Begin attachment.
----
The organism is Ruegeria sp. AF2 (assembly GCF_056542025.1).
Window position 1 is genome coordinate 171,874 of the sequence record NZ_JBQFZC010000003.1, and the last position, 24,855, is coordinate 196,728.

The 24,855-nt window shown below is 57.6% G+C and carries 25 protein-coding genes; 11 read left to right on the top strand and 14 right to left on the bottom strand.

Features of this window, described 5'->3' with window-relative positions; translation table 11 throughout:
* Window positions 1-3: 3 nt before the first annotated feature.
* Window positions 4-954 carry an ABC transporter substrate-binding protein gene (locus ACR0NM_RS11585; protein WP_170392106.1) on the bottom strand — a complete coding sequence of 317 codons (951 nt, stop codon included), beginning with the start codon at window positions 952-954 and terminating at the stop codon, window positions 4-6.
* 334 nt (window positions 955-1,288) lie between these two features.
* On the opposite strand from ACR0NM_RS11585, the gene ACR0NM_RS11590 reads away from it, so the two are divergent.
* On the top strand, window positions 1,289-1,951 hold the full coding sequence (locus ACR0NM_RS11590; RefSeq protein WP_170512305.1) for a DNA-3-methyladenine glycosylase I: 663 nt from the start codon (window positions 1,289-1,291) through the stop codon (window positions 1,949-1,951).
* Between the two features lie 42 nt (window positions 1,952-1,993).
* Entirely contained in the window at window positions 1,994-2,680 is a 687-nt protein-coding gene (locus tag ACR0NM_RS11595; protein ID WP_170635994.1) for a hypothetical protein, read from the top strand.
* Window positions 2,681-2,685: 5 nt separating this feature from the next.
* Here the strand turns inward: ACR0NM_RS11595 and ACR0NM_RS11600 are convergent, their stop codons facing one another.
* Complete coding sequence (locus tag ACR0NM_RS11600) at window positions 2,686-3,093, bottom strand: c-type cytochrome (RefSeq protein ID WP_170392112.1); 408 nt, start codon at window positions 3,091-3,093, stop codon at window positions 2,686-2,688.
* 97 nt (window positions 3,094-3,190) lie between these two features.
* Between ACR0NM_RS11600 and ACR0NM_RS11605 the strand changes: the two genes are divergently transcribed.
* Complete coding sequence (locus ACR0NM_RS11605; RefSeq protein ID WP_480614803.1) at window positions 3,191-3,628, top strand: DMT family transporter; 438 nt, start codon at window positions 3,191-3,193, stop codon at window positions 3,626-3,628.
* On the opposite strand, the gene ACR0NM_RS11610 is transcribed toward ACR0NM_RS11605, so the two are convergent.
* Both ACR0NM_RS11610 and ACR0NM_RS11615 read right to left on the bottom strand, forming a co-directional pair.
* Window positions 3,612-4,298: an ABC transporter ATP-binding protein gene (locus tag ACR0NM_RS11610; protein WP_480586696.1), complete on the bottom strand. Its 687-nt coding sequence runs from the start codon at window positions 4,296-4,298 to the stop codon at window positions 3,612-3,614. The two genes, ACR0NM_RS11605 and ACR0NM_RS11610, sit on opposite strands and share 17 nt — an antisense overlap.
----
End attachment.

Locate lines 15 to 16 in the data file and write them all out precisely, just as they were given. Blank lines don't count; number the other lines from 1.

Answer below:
* 97 nt (window positions 3,094-3,190) lie between these two features.
* Between ACR0NM_RS11600 and ACR0NM_RS11605 the strand changes: the two genes are divergently transcribed.